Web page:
.- As the date approaches for the same-sex "marriage" referendum vote in Maine, Stand for Marriage Maine is stressing the repercussions of a "no" vote and the importance of fundraising to spread their message. The organization is increasing advertising time in local media outlets leading up to the vote, but trails the opposition in financial contributions by a large margin.
Question 1 on MaineÂ´s November 3rd election ballot will read: PeopleÂ´s Veto: "Do you want to reject the new law that lets same-sex couples marry and allows individuals and religious groups to refuse to perform these marriages?"
According to Mark Mutty, campaign chairman for Stand for Marriage Maine (SFMM), âQuestion 1 is about the definition of marriage, plain and simple. If it fails, and homosexual marriage is legalized in Maine, it will have great consequence for society, particularly for those who conscientiously object to this new definition.
âIf what has happened in other states is any guide,â Mutty warned, âchildren will be taught in public schools that 'same-sex marriage' is the same as traditional marriage. Advocates for this agenda will fight to even prevent parents from having advance notice of such instruction, or from having the right to withhold their children from such teaching.â
Protect Equality Maine, which supports same-sex âmarriage,â countered the ads, calling them distortions and unfounded.
Mutty also reflected on the values being promoted by supporters of same-sex âmarriage.â
âThe values behind the effort to change the definition of marriage into a genderless contract that places adult-centric interests before the optimal outcomes for children are not values that are shared by the majority of Mainers, religious or otherwise,â he said.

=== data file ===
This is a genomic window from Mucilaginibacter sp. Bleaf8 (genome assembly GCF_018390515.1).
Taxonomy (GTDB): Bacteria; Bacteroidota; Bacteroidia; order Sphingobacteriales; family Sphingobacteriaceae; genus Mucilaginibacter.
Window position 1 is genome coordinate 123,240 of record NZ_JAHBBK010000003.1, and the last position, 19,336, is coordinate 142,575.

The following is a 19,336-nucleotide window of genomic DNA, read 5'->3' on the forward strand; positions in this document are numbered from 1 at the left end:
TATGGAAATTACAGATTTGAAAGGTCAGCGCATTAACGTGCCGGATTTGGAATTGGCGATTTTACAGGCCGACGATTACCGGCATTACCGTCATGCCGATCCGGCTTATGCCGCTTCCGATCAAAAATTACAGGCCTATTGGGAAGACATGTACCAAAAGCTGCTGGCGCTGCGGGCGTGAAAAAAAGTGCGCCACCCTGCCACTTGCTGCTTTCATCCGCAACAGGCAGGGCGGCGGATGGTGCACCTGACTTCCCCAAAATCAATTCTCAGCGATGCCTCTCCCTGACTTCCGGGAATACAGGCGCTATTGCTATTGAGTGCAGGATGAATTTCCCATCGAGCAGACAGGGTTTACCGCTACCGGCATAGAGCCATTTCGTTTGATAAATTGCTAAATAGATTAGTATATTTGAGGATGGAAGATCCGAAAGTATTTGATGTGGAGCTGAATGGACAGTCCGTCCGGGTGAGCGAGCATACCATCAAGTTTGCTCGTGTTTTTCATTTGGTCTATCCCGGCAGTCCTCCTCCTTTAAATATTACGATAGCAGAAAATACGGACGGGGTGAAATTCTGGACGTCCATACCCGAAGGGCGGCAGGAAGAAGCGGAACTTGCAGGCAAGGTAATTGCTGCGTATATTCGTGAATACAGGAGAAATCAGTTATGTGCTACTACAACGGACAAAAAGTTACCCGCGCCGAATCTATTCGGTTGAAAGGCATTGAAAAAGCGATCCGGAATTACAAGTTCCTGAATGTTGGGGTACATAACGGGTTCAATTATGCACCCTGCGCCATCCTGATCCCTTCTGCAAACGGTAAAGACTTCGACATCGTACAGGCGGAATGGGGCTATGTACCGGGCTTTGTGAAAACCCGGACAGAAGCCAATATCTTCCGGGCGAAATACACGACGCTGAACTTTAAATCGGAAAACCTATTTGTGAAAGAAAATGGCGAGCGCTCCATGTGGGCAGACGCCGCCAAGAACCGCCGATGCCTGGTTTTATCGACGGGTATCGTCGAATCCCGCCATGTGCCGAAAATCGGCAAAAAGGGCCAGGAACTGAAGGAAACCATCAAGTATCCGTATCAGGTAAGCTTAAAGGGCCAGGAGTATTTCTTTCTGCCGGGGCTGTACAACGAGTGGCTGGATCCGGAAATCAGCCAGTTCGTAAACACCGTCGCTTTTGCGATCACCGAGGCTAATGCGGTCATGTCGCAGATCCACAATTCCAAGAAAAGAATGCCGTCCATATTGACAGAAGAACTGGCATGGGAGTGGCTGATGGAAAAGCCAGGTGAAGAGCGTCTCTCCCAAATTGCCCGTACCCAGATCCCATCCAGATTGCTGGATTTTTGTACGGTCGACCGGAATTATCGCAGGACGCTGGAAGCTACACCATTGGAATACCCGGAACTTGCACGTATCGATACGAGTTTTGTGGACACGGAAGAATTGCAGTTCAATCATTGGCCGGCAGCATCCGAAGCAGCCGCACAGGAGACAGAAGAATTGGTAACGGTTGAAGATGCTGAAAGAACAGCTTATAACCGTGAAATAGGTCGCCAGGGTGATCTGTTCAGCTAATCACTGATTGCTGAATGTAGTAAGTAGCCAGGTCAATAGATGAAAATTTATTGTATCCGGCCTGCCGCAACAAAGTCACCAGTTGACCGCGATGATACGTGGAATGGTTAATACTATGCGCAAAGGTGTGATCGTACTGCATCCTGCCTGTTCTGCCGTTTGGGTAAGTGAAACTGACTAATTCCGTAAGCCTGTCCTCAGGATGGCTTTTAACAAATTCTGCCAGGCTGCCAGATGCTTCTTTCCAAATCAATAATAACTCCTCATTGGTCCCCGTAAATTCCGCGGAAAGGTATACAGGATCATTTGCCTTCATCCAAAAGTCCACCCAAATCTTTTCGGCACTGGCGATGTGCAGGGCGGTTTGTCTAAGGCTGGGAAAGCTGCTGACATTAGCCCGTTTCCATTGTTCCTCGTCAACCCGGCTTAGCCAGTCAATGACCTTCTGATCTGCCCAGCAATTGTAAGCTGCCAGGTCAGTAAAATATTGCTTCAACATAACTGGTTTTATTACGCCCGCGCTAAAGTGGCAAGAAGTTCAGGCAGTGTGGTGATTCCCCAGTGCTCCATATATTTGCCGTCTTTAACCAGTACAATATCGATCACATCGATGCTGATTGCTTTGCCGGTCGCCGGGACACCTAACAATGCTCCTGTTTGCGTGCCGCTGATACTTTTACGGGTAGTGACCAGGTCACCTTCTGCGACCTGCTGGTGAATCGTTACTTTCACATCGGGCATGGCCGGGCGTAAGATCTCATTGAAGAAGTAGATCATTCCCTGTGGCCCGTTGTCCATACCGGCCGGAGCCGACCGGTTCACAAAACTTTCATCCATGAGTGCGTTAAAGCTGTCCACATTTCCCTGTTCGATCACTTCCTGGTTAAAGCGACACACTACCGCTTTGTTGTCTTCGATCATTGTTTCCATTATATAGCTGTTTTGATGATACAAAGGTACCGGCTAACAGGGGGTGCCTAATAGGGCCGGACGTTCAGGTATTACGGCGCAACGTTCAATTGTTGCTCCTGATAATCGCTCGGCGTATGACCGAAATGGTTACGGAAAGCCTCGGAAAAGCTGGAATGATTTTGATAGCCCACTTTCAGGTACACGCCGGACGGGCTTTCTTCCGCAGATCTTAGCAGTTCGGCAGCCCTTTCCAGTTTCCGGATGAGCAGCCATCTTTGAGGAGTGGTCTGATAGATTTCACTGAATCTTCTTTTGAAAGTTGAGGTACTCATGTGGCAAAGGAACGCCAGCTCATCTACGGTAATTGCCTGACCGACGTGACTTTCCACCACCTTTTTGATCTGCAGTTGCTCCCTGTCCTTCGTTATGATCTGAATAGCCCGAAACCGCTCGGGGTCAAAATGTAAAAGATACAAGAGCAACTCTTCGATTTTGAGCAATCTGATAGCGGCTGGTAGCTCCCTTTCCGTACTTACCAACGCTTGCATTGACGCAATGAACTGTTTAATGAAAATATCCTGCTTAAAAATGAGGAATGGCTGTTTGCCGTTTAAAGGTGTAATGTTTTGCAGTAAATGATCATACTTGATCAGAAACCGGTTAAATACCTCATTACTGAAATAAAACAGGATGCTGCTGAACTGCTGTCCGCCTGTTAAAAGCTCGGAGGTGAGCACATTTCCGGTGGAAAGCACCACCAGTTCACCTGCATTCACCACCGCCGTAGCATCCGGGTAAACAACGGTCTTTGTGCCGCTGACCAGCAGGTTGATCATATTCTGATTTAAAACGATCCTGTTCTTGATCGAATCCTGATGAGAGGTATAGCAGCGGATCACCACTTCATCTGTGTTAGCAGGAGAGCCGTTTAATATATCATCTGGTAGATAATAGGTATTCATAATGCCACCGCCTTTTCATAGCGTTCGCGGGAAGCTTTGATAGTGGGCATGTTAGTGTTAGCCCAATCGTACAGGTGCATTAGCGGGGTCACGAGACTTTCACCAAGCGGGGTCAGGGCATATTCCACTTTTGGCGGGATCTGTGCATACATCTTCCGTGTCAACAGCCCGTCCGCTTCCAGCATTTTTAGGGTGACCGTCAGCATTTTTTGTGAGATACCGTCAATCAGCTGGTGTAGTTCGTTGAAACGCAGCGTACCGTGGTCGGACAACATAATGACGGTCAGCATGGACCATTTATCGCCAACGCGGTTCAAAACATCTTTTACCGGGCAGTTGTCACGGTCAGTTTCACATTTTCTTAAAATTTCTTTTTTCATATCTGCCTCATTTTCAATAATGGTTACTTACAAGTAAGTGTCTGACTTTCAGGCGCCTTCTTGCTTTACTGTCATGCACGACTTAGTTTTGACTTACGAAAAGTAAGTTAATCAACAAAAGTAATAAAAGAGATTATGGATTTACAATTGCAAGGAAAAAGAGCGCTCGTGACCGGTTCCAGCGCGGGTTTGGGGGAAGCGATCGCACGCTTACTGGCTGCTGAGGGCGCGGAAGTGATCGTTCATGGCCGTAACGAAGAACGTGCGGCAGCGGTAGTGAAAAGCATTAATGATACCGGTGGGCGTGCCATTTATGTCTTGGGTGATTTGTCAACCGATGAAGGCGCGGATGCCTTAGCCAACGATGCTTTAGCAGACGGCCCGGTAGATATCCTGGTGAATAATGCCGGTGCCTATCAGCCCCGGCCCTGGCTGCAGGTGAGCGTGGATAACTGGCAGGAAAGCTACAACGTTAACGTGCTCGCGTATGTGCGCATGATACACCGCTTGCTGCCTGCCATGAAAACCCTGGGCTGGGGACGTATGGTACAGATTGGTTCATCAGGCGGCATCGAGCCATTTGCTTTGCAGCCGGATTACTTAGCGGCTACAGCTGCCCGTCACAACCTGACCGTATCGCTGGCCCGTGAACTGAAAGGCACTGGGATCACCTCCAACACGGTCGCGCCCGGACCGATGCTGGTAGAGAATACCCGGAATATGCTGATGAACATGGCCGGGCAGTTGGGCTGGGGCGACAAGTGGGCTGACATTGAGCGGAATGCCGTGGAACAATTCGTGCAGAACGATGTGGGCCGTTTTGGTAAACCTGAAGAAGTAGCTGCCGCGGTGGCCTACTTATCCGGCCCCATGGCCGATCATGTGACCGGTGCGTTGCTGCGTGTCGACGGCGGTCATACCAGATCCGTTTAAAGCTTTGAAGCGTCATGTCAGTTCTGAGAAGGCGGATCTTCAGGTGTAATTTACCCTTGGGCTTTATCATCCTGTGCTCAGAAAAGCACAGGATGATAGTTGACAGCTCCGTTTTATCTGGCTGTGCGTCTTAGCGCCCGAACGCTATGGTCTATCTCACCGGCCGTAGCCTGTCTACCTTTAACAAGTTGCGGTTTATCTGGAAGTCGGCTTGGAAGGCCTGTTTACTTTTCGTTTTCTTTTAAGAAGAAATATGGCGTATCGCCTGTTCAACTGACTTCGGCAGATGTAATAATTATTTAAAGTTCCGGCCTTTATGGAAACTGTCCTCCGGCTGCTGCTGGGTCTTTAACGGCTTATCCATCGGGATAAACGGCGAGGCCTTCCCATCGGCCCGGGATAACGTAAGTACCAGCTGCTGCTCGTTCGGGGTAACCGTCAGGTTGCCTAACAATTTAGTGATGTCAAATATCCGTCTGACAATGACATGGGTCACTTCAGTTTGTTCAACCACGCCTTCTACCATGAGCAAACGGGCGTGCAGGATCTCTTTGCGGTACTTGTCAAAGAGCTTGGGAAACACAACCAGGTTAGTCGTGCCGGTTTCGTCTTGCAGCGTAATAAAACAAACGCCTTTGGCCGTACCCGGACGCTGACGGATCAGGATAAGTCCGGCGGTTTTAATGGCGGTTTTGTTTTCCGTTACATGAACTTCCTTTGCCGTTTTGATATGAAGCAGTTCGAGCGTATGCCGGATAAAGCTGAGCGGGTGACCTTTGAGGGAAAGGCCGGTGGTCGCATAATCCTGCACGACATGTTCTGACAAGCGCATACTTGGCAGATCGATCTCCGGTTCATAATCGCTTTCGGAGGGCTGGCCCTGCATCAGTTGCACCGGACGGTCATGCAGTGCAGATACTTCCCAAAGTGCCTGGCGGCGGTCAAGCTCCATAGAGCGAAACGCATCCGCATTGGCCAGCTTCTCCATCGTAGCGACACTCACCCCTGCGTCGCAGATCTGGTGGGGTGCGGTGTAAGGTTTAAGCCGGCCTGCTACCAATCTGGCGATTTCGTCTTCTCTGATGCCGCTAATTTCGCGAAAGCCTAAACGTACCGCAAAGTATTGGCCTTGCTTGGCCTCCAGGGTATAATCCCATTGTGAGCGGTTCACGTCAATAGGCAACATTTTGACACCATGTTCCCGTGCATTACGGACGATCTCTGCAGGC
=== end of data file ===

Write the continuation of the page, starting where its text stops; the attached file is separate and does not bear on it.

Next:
CNA talked to Scott Fish, the Director of Communications at SFMM.
"Marriage will be radically redefined as the relationship between two people," with no regard to gender. He said that this would change the legal and cultural environment in Maine. "Bride and groom, for example, will become gender-neutral terms."
"We see it as a huge cultural shift."
When asked what SFMM was doing to prepare for the coming election, Fish responded, "WeÂ´ve been working hard in two areas: getting out the vote... and informing the people."
According to Fish, the opposition is treating this referendum not as "a silo issue," but that "itÂ´s being used to create national momentum." He pointed to the fact that same-sex âmarriageâ supporters from across the nation have thrown their financial heft behind the effort.
"The opposition has received contributions from organizations and individuals in 46 states and territories," he stated.
"We have been outraised by 3-to-1."
Fish called the lack of national contributions for the "yes" vote "puzzling."
However, Stand for Marriage Maine is still increasing their advertising time in local media as the referendum election date nears.
Another influential factor in the election is that there will be 5 measures on the ballot this year in Maine, a fact that Fish called âunusual." As a result, voter turnout might be higher than it would be otherwise, considering there are no officials up for election. Among these measures is a taxpayer bill of rights and another that would legalize medical marijuana in the state.
Maine historically records high voter turnout, with 72.4% of the population voting in the 2008 general elections.
Question 1 is backed by Stand for Marriage Maine, whose website is at http://www.standformarriagemaine.com.